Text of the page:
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Jewish World Review
Dec. 9, 2005
/ 8 Kislev, 5766
The death of wonder?
Rabbi Nathan Lopes Cardozo
Blessings as a protest against the dulling of the human mind and heart
In our contemporary world it is difficult to continue being surprised. Our educational system (with exceptions) has been teaching us for several decades that everything must make sense and nothing can be left to intellectual random. Scientific knowledge with its emphasis on order and consistency, together with the study of human behavior and its insistence on universal psychological patterns, have confiscated our minds and convinced us that basically there is no place for astonishment.
While many of us still live with the notion of surprise, this, we have convinced ourselves, is nothing but the result of our limited understanding and knowledge of our world. If we would have complete knowledge and insight, every phenomenon would turn into a predictable and completely cohesive fact.
No doubt our willingness to accept this view relates to our fear of confronting the many metaphysical and moral-philosophical implications, once we recognize that such a view is unacceptable.
This attitude has assassinated our minds and hearts. Instead of realizing that with the evolution of scientific knowledge and its great explorers' and teachers' constant emphasis that how more we know, the greater the need to recognize the inescapable mysterium behind all existence, the average human being has convinced him/herself that all is "under control".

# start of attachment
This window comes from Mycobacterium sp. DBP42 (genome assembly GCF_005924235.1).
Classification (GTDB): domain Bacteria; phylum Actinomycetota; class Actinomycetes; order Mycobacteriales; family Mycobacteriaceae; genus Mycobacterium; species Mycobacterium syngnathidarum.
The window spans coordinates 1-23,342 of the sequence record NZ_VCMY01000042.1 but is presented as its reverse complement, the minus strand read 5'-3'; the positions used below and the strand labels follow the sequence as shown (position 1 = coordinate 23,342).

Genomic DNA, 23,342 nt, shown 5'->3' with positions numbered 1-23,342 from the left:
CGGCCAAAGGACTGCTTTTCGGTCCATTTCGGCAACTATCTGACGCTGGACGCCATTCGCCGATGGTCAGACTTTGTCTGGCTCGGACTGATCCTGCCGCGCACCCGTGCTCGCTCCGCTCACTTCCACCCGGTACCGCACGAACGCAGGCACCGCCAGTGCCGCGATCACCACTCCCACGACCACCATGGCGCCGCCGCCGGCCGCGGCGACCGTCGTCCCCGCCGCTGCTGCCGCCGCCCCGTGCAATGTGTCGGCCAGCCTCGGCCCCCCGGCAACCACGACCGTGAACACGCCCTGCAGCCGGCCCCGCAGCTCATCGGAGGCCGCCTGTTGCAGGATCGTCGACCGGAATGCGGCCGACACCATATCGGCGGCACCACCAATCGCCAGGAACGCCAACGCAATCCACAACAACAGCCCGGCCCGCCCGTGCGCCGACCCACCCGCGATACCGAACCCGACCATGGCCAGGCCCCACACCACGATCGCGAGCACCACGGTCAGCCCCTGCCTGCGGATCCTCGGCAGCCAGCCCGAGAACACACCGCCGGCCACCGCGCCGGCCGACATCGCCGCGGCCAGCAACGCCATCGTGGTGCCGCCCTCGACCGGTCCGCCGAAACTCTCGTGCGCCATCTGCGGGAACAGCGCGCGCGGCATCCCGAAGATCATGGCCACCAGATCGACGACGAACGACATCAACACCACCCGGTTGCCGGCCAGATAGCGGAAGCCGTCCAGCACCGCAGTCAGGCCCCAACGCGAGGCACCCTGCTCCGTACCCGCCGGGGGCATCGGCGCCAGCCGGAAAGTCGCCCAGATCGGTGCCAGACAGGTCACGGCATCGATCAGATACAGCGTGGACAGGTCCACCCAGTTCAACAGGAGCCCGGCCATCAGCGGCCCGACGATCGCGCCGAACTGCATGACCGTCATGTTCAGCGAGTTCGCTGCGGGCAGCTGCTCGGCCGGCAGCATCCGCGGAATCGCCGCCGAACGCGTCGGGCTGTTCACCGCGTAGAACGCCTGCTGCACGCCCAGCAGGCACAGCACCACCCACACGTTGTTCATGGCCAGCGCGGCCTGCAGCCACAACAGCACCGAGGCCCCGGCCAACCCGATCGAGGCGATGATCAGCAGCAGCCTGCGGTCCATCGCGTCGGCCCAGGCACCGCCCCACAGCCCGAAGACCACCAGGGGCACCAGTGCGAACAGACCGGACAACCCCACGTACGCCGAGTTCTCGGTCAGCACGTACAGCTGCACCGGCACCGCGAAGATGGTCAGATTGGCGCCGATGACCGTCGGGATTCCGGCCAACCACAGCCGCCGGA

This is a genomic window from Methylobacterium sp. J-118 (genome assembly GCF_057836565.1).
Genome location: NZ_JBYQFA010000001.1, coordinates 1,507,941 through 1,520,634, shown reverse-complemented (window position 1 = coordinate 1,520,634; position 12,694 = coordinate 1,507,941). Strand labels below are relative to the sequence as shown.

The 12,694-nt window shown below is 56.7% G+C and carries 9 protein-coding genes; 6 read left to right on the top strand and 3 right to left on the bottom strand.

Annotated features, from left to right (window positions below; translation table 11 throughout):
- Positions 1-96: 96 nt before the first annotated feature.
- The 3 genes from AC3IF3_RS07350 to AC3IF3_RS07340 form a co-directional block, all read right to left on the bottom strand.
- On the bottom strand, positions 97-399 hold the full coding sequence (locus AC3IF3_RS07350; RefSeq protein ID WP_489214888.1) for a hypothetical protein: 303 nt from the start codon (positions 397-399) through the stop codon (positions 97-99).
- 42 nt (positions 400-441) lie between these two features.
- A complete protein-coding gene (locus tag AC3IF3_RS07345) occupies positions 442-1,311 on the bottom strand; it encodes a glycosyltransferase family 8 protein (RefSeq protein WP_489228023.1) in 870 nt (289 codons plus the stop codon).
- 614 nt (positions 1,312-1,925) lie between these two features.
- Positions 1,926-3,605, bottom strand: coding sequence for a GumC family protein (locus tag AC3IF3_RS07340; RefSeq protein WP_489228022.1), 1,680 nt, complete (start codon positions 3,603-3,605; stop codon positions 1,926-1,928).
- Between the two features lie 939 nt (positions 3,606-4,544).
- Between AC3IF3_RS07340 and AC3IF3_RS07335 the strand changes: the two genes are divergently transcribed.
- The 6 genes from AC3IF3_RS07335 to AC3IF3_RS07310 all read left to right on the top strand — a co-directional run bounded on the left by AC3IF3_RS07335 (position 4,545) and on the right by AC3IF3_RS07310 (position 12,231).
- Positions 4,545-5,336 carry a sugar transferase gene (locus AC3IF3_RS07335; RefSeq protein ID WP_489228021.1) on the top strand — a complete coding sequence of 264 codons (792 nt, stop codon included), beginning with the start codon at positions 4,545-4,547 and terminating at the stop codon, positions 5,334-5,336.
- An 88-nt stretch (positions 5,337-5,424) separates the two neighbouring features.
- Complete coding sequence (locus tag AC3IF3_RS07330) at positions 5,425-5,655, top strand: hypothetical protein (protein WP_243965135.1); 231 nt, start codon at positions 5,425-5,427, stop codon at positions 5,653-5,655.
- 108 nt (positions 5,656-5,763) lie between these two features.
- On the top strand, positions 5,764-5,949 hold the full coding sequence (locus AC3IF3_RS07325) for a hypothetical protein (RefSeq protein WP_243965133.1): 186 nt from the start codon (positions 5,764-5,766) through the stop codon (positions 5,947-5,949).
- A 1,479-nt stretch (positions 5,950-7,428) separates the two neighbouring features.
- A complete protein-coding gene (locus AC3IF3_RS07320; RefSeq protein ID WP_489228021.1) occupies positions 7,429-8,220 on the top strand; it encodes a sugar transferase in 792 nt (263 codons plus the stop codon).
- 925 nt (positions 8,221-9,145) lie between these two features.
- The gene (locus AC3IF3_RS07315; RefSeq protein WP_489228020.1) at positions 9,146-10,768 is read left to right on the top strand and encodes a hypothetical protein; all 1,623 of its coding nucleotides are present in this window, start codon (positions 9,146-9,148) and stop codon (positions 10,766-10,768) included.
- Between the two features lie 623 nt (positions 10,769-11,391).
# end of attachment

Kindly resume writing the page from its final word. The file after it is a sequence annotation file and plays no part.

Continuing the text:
To a very great extent this has led to the secularization of our world view. The desire to escape the recognition of mysterium tremendum has played a trick on the minds of even the most intelligent people. Convincing themselves that the laws of nature explain "the above and beyond" in totally rational terms, they have lost the insight which shows that such laws are purely descriptive and lack all ultimate explanation in the existential sense of the word. Frequency, the basis for the establishment of the laws of nature, is never a final elucidation.
It is precisely such a powerful tool, because it is able to tell us what to expect. Much of our lives can be lived in a consistent way because of these laws, but they do not give us any insight into the ultimate "why".
As philosophers of science have constantly emphasized, science does not involve itself in ontology, epistemology or that which is beyond the experiential.
Religion in general and the Jewish Tradition in particular, have warned us that we must avoid the stagnancy of our minds. It teaches us that we must be able to grasp an insight before it is frozen into similarity and reduced to something else. No greater danger exists to man's spiritual condition than stereotyping views and insights. The art is to discover the unprecedented in that which is common. To stop in the middle of a thought before it
becomes ordinary and cold.
With this in mind our sages, we believe, introduced the notion of a bracha (blessing) before we eat, drink and involve ourselves in religious or even "common" deeds. All such human activities are dangerous once they no longer provoke astonishment.
With every morsel or sip we need to remind ourselves of the inscrutability of such deeds. We must capture them in their freshness before they become imprisoned.
A bracha is the Hebrew translation of the English phrase: "Wow!" Saying: "Baruch Ata Hashem ..." "Blessed are You G-d for providing us with Ö" we make it clear to G-d and ourselves that we have not fallen victim to the ordinary, and that our hearts are able to climb beyond the average.
As such it is a protest against the dullness of the human mind and heart.
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© 2005, Rabbi Nathan Lopes Cardozo